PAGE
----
The Panizzi Lectures 2019
How do we know what to expect from a book? Our first impressions are typically formed not from the text itself but from the paratexts which surround it, such as dustjacket and blurbs, title page, table of contents, preface, index. Paratexts have a history, as their norms and forms have varied across cultures, genres, and time periods.
Gutenberg’s invention in mid-15th-century Europe made it suddenly possible to produce hundreds of copies of a text with unprecedented speed and at significantly lower cost per copy. But the new technology also required high expenditures upfront which needed to be recovered through the sales of as many of those printed copies as possible. Thus one of the new functions of paratexts in the age of print was to attract buyers. Learned books especially needed to appeal to readers far beyond their original context of production in order to sell enough copies, because they posed significant barriers to access: they were among the largest and most expensive printed books and they were written in Latin, a language common to the educated across the continent, but inaccessible to the vast majority of the population. How did this new expectation of a broad and impersonal geographic circulation transform paratexts in the transition from a manuscript culture to the age of the printed book?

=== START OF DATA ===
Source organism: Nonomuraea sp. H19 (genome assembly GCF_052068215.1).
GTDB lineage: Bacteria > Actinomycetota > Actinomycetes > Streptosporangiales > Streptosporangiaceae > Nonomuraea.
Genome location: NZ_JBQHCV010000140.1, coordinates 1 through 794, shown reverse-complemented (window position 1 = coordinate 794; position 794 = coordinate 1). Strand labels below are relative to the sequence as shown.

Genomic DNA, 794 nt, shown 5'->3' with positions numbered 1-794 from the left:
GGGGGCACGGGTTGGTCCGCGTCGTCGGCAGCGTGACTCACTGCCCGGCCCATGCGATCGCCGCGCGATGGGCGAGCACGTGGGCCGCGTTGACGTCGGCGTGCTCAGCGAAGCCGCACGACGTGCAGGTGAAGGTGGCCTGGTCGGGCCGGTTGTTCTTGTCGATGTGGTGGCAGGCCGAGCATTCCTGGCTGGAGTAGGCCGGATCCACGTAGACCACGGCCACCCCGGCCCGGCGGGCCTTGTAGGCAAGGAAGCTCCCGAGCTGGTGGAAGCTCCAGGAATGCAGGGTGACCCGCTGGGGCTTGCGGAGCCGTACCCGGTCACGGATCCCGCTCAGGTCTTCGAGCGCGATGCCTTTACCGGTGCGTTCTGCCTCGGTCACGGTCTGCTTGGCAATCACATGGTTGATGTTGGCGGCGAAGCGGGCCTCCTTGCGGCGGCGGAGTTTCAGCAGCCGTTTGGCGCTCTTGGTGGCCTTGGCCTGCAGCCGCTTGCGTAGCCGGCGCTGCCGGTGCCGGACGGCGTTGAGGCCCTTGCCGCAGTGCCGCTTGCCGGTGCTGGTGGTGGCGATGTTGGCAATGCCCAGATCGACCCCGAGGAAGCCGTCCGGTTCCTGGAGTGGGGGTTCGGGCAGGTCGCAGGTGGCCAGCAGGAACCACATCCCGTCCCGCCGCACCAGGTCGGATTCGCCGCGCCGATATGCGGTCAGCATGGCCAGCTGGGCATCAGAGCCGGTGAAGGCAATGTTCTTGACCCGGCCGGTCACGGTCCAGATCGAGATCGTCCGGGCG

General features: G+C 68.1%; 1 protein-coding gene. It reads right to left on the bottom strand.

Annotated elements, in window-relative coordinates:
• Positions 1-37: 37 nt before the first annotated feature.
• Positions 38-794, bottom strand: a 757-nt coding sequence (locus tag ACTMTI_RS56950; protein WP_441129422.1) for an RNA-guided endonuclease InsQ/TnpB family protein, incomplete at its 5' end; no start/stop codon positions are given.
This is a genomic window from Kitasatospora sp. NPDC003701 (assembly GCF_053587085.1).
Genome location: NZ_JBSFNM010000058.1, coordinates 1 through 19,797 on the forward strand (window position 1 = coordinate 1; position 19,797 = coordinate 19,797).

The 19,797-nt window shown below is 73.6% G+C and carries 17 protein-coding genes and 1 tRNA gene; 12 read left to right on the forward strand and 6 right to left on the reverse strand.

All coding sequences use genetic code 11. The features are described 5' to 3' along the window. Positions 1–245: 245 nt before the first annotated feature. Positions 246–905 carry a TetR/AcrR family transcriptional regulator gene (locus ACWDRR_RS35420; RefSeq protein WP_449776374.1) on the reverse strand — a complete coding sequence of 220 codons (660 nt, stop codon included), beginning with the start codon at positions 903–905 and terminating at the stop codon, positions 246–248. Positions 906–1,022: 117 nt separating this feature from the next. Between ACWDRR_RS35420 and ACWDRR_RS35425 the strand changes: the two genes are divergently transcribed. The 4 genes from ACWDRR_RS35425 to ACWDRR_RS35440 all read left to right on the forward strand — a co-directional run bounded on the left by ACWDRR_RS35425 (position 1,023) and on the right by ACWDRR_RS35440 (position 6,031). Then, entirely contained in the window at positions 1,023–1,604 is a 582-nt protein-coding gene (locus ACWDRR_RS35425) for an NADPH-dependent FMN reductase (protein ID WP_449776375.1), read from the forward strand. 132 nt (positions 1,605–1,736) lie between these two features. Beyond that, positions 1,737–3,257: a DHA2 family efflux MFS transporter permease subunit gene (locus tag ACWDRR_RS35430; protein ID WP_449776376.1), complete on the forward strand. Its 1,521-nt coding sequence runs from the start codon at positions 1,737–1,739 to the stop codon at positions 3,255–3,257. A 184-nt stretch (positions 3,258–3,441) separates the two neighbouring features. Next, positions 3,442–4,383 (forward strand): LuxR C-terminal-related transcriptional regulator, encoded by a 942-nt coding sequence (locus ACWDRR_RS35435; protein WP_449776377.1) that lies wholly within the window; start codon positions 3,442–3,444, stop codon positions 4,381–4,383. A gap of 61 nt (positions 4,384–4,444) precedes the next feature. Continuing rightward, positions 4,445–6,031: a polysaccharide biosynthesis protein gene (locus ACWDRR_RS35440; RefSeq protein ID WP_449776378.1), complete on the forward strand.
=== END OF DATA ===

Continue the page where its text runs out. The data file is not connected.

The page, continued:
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Ann Blair is Carl H Pforzheimer University Professor at Harvard University, where she specializes in the cultural and intellectual history of early modern Europe (16th-17th centuries), with an emphasis on France. Her interests include the history of the book and of reading, the history of the disciplines and of scholarship, and the history of interactions between science and religion.